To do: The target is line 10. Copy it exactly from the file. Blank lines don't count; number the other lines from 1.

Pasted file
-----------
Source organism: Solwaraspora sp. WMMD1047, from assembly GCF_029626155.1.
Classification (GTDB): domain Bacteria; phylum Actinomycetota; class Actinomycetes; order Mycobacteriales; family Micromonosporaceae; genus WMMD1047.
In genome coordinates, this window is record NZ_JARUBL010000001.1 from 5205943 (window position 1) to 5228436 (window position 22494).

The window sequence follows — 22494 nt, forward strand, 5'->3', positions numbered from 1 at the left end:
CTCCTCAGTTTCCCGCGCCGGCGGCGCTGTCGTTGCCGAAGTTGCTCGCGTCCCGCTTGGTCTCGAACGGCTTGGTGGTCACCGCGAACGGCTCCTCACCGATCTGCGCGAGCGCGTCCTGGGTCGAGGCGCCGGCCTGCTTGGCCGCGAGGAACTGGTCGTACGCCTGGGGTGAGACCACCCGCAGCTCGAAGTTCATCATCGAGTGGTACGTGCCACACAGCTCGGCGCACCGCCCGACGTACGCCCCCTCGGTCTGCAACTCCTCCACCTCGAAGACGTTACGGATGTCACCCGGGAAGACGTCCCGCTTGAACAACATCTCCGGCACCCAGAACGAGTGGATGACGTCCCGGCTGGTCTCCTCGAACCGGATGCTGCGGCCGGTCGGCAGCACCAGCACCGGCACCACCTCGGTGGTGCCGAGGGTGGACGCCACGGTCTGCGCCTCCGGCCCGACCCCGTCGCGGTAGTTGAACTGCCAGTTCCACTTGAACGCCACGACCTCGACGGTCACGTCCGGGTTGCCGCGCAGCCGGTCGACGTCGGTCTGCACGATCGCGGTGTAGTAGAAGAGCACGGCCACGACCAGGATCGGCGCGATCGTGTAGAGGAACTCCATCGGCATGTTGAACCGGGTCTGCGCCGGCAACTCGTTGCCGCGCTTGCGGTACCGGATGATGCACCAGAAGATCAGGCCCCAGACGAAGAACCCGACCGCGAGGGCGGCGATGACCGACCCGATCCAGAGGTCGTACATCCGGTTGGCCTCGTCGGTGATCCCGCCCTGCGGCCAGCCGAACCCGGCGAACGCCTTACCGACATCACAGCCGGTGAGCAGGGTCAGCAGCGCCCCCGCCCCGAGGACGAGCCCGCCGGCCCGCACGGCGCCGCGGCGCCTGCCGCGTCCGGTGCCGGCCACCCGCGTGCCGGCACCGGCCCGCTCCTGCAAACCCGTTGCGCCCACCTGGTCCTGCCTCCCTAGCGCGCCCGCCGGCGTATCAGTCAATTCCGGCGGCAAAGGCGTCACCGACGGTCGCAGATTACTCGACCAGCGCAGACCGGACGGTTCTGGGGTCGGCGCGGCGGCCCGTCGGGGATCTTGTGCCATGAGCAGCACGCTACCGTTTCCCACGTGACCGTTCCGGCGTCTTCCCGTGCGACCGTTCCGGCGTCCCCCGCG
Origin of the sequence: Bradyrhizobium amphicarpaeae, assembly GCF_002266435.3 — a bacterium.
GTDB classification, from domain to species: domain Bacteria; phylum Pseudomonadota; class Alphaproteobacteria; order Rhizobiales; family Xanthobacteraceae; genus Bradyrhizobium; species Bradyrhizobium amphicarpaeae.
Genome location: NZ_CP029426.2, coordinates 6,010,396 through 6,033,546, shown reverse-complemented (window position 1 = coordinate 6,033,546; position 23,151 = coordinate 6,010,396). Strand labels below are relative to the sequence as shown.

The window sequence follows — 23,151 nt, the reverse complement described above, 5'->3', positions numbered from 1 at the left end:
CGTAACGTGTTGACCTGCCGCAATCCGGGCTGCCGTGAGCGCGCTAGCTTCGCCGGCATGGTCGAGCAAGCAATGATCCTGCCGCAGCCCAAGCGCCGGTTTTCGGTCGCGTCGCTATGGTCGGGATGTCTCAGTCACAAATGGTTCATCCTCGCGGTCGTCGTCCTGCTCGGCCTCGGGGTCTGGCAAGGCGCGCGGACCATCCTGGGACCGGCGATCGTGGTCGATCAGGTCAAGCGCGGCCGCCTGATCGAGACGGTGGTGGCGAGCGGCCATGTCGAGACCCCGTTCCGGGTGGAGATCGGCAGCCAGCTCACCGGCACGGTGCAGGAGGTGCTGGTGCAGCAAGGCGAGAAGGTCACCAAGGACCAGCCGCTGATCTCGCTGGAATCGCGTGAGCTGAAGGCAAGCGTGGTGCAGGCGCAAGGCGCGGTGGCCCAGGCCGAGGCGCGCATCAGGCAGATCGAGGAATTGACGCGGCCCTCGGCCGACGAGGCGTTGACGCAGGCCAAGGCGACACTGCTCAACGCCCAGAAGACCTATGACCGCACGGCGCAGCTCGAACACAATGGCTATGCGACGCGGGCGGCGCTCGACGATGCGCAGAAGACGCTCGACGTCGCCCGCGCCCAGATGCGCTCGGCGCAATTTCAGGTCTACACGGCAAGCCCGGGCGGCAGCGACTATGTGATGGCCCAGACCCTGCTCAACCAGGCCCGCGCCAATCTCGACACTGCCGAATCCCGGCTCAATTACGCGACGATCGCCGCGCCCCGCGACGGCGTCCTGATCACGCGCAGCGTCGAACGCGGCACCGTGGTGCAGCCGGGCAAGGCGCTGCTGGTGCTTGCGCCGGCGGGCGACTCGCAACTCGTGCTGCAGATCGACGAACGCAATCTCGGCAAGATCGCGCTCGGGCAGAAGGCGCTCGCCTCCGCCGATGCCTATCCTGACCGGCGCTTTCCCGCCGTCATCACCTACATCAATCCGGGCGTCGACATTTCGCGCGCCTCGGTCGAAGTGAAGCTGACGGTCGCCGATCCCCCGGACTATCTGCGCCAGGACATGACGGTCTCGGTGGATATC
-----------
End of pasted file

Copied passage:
CGTAACGTGTTGACCTGCCGCAATCCGGGCTGCCGTGAGCGCGCTAGCTTCGCCGGCATGGTCGAGCAAGCAATGATCCTGCCGCAGCCCAAGCGCCGGTTTTCGGTCGCGTCGCTATGGTCGGGATGTCTCAGTCACAAATGGTTCATCCTCGCGGTCGTCGTCCTGCTCGGCCTCGGGGTCTGGCAAGGCGCGCGGACCATCCTGGGACCGGCGATCGTGGTCGATCAGGTCAAGCGCGGCCGCCTGATCGAGACGGTGGTGGCGAGCGGCCATGTCGAGACCCCGTTCCGGGTGGAGATCGGCAGCCAGCTCACCGGCACGGTGCAGGAGGTGCTGGTGCAGCAAGGCGAGAAGGTCACCAAGGACCAGCCGCTGATCTCGCTGGAATCGCGTGAGCTGAAGGCAAGCGTGGTGCAGGCGCAAGGCGCGGTGGCCCAGGCCGAGGCGCGCATCAGGCAGATCGAGGAATTGACGCGGCCCTCGGCCGACGAGGCGTTGACGCAGGCCAAGGCGACACTGCTCAACGCCCAGAAGACCTATGACCGCACGGCGCAGCTCGAACACAATGGCTATGCGACGCGGGCGGCGCTCGACGATGCGCAGAAGACGCTCGACGTCGCCCGCGCCCAGATGCGCTCGGCGCAATTTCAGGTCTACACGGCAAGCCCGGGCGGCAGCGACTATGTGATGGCCCAGACCCTGCTCAACCAGGCCCGCGCCAATCTCGACACTGCCGAATCCCGGCTCAATTACGCGACGATCGCCGCGCCCCGCGACGGCGTCCTGATCACGCGCAGCGTCGAACGCGGCACCGTGGTGCAGCCGGGCAAGGCGCTGCTGGTGCTTGCGCCGGCGGGCGACTCGCAACTCGTGCTGCAGATCGACGAACGCAATCTCGGCAAGATCGCGCTCGGGCAGAAGGCGCTCGCCTCCGCCGATGCCTATCCTGACCGGCGCTTTCCCGCCGTCATCACCTACATCAATCCGGGCGTCGACATTTCGCGCGCCTCGGTCGAAGTGAAGCTGACGGTCGCCGATCCCCCGGACTATCTGCGCCAGGACATGACGGTCTCGGTGGATATC